Sebastien Leblanc
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Sebastien Leblanc

Sébastien LeBlanc
Country (sports) Canada
Born (1973-12-27) 27 December 1973 (age 48)
Montreal, Quebec, Canada
Height1.93 m (6 ft 4 in)
Turned pro1994
Prize money$97,899
Career record2-4[1]
Career titles0
0 Challenger, 0 Futures
Highest ranking361 (5 August 1996)
Grand Slam singles results
Australian OpenQ1 (1996, 1997)
Other tournaments
Olympic Games2R (1992)
Career record8-22
Career titles0
5 Challenger, 0 Futures
Highest ranking127 (18 November 1996)[1]
Grand Slam doubles results
Australian Open1R (1997)[2]
US OpenQ1 (1995)
Other doubles tournaments
Olympic Games2R (1992)
Last updated on: 18 December 2021.

Sébastien LeBlanc Canadian.(born 27 December 1973 in Montreal) is a former tour professional tennis player. Leblanc captured three junior Grand Slam titles and played Davis Cup for Canada. More of a doubles specialist, he won five Challenger events in doubles and reached a career-high doubles ranking of World No. 127.[3][4]

Junior career

Leblanc teamed with fellow Québécois and Montrealer Sébastien Lareau to capture first the 1990 French Open junior doubles title and then a month later the 1990 Wimbledon junior doubles title. In both finals they defeated the South African duo of Marcos Ondruska and Clinton Marsh in three sets, 6-7, 7-6, 9-7 at Roland Garros and 7-6(5) 4-6 6-3. Then in August Leblanc teamed with another Montrealer, Greg Rusedski, to capture the U.S. Open junior doubles crown, defeating Marten Renström and Mikael Tillström in the final, 6-7 6-3 6-4. Leblanc did not compete in the 1990 Australian Open missing out on a chance for completing the 'Grand Slam'. In singles he lost in the first round at both Roland Garros and Flushing Meadows and reached the third round of Wimbledon, falling to eventual champion Leander Paes in three sets.[5]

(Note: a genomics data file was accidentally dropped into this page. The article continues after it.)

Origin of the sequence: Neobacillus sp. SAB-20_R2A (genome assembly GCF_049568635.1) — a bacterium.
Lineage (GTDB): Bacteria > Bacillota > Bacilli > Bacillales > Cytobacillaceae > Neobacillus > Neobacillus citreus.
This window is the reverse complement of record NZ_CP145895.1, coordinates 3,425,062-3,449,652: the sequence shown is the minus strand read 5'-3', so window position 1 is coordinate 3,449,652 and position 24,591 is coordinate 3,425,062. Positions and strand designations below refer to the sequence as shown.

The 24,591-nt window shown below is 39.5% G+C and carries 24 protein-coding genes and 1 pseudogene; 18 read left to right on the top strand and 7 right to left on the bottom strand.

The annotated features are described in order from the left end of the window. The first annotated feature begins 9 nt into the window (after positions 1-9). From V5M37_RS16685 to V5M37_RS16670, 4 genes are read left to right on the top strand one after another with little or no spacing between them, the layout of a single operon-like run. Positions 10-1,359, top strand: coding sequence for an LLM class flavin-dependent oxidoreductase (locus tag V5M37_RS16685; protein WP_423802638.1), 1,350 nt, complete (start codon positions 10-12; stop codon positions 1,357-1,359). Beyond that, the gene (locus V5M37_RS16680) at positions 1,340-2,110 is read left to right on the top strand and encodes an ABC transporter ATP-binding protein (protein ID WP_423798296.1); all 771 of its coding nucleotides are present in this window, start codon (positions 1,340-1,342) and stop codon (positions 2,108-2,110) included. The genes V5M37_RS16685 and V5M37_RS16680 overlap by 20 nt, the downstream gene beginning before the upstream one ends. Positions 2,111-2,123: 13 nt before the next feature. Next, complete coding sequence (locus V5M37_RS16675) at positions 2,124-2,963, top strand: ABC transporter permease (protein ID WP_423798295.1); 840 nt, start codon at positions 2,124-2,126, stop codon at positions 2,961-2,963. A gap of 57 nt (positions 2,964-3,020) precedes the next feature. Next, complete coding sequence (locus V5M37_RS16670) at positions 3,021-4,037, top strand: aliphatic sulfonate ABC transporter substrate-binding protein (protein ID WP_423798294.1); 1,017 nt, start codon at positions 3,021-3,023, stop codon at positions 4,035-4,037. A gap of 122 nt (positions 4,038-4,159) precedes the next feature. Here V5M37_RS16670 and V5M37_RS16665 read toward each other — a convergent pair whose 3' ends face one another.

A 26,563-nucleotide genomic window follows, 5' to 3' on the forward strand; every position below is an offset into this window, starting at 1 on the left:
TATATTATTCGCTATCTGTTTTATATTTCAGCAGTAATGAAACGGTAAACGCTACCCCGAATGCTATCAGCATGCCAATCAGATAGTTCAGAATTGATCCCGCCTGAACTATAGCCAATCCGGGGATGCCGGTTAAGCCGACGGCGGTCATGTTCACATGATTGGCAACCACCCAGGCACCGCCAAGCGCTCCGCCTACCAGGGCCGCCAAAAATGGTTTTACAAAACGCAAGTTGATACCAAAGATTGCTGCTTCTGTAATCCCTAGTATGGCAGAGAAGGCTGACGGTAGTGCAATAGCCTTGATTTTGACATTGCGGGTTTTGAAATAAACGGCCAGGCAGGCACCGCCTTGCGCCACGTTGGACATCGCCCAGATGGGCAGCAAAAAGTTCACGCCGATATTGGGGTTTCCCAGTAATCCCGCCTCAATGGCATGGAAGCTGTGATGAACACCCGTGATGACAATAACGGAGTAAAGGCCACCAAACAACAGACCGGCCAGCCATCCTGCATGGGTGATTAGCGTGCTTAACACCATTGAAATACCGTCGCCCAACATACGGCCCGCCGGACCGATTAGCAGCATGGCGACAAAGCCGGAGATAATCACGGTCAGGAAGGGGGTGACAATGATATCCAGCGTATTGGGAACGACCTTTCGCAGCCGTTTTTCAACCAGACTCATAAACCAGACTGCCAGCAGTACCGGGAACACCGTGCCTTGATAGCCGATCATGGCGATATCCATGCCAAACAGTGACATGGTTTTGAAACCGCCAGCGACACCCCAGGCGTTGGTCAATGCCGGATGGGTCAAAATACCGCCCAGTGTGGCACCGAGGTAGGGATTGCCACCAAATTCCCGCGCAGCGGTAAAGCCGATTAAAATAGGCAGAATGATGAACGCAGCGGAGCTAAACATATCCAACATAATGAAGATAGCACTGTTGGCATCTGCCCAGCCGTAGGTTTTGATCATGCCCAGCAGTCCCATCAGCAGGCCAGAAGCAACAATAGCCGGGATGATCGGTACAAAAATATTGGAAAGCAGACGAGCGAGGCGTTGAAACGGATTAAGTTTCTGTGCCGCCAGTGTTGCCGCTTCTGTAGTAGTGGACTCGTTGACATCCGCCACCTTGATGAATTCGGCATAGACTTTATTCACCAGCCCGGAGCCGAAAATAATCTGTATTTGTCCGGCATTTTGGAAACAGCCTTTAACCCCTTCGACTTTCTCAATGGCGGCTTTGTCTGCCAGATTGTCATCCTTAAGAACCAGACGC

Senior career

Leblanc won the 1991 Montebello Challenger partnering Lareau and the 1995 Santiago Challenger playing with Brandon Coupe. The resident of Saint-Bruno, Quebec won the Aptos Challenger three times in succession - from 1995 through 1997 - the first time playing with Brian MacPhie and the later two times partnering fellow Québécois and Montrealer Jocelyn Robichaud. In ATP Tour and Grand Slam events, Leblanc posted a career win-loss of 8 and 22 with his best result being reaching the quarter-finals of the Canadian Open in 1991, partnering Lareau. Leblanc also reached the second round of the 1992 Summer Olympics tournament, partnering Brian Gyetko. He played in the main draw of one Grand Slam event at senior level, the 1997 Australian Open - he and partner Mark Keil lost in the first round.

In singles, Leblanc reached a career-high ranking of World No. 361, in August 1996. His career Challenger event win-loss record stood at 3 wins, 9 losses, while at ATP Tour level it was 1 and 4. His sole top flight match win was over World No. 18 Tim Henman in the opening round of the Canadian Open.[6]

Davis Cup